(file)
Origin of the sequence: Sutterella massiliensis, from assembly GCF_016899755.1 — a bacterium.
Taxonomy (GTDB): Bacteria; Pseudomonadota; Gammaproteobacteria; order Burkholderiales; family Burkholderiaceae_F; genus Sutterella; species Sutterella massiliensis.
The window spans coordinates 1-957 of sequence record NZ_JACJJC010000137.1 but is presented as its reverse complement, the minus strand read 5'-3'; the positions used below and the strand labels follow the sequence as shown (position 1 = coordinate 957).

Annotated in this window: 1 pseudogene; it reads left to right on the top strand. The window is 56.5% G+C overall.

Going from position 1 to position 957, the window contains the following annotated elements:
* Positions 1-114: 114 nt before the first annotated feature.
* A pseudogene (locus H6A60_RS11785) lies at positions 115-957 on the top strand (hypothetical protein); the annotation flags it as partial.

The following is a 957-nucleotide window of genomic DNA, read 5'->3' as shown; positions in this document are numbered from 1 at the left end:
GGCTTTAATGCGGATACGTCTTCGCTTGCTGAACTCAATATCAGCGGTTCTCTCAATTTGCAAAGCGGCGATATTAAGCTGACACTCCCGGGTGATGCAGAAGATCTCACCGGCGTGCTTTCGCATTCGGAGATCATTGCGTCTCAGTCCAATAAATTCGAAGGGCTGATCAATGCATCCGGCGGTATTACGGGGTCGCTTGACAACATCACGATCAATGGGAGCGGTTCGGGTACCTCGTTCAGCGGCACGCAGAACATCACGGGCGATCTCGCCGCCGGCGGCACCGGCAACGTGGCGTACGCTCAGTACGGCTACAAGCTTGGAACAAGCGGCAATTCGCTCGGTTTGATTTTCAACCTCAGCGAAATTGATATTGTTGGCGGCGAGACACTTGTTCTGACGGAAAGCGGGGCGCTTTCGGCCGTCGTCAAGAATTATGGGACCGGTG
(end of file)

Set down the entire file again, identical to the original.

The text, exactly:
Origin of the sequence: Sutterella massiliensis, from assembly GCF_016899755.1 — a bacterium.
Taxonomy (GTDB): Bacteria; Pseudomonadota; Gammaproteobacteria; order Burkholderiales; family Burkholderiaceae_F; genus Sutterella; species Sutterella massiliensis.
The window spans coordinates 1-957 of sequence record NZ_JACJJC010000137.1 but is presented as its reverse complement, the minus strand read 5'-3'; the positions used below and the strand labels follow the sequence as shown (position 1 = coordinate 957).

Annotated in this window: 1 pseudogene; it reads left to right on the top strand. The window is 56.5% G+C overall.

Going from position 1 to position 957, the window contains the following annotated elements:
* Positions 1-114: 114 nt before the first annotated feature.
* A pseudogene (locus H6A60_RS11785) lies at positions 115-957 on the top strand (hypothetical protein); the annotation flags it as partial.

The following is a 957-nucleotide window of genomic DNA, read 5'->3' as shown; positions in this document are numbered from 1 at the left end:
GGCTTTAATGCGGATACGTCTTCGCTTGCTGAACTCAATATCAGCGGTTCTCTCAATTTGCAAAGCGGCGATATTAAGCTGACACTCCCGGGTGATGCAGAAGATCTCACCGGCGTGCTTTCGCATTCGGAGATCATTGCGTCTCAGTCCAATAAATTCGAAGGGCTGATCAATGCATCCGGCGGTATTACGGGGTCGCTTGACAACATCACGATCAATGGGAGCGGTTCGGGTACCTCGTTCAGCGGCACGCAGAACATCACGGGCGATCTCGCCGCCGGCGGCACCGGCAACGTGGCGTACGCTCAGTACGGCTACAAGCTTGGAACAAGCGGCAATTCGCTCGGTTTGATTTTCAACCTCAGCGAAATTGATATTGTTGGCGGCGAGACACTTGTTCTGACGGAAAGCGGGGCGCTTTCGGCCGTCGTCAAGAATTATGGGACCGGTG